There’s a lot of greenwashing in the fashion industry –false claims of sustainability run rampant and though many designers are trying to change their evil ways (cue Santana) it seems like the best approach might be starting over and doing it right, right from the start. This is what Erin Beatty, the designer behind Rentrayage is doing. Erin was formerly, along with Max Osterweis, one of the designers of the brand SUNO–which was perhaps the first socially responsible luxury brand in the US. They received industry kudos and had a cult following but after eight years ended up closing their doors in 2016.
A lot has changed since then: there’s a general understanding that the world is in crisis on multiple levels and we need new systems. Enter Erin and Rentrayage. Erin launched Rentrayage in 2019 as the only luxury brand created completely through upcycled clothing. If you think this sounds like a teenager’s Depop project, think again.
Erin begins each collection by sourcing vintage clothing, combing vintage shops in New York, Los Angeles and parts of Europe, looking for repeatable fabrics and textiles from which to build unique but similar styles. For this reason, the core of Rentrayage is born from American workwear — flannel and chambray shirting, denim, seersucker, parkas, cotton t-shirts and sweatshirting — to which Erin adds feminine touches with deadstock fabric and upcycled trimmings, such as antique printed silks, eyelet lace, grosgrain ribbon, embroidered linen and hand-pleating. In this way, Rentrayage achieves a completely new blend and balance of masculinity and femininity within the traditional codes of fashion, creating a new aesthetic for the modern woman.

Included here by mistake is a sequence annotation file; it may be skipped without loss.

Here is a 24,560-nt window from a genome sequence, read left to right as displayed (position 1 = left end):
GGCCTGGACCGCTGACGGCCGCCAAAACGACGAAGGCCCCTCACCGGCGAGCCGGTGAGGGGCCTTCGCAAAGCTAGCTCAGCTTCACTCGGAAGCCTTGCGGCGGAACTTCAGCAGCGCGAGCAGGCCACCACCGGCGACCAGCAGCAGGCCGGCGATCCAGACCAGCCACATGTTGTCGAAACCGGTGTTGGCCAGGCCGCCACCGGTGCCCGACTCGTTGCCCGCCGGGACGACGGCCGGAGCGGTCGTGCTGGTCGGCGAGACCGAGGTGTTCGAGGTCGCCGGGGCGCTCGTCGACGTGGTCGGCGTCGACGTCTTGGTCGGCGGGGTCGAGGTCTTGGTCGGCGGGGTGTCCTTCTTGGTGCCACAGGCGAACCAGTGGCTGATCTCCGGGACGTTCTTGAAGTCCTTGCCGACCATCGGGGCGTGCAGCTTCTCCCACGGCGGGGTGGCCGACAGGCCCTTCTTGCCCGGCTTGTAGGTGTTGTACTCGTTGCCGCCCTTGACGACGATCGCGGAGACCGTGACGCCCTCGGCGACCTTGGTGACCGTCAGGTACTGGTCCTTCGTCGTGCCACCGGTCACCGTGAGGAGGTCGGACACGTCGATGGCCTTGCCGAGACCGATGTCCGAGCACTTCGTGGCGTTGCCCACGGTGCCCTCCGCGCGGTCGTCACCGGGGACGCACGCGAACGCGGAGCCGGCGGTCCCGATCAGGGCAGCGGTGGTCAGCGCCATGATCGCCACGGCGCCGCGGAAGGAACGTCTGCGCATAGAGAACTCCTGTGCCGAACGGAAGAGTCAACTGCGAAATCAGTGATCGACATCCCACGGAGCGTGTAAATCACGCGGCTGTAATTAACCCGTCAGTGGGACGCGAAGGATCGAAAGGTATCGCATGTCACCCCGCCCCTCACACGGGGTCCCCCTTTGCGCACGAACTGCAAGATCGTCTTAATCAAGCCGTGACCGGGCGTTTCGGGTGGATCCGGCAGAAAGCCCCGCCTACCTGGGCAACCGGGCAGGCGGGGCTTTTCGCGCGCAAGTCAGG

In a very real sense this is modern couture: each piece is one-of-a-kind and created from fabrics encoded in history. The current collection features several long skirts and dresses which juxtapose textiles associated with workwear, like denim or striped chambray, with white lace or a floral print. This mix keeps these them from being narrowly categorized as for “work” or “play” but lets the wearer choose how to style and for what occasion. Literally these are pieces that can be repeatedly worn (and shared on IG) without ever losing their appeal. And perhaps this is the best part of Rentrayage: because the most sustainable clothes are ultimately the ones you keep forever.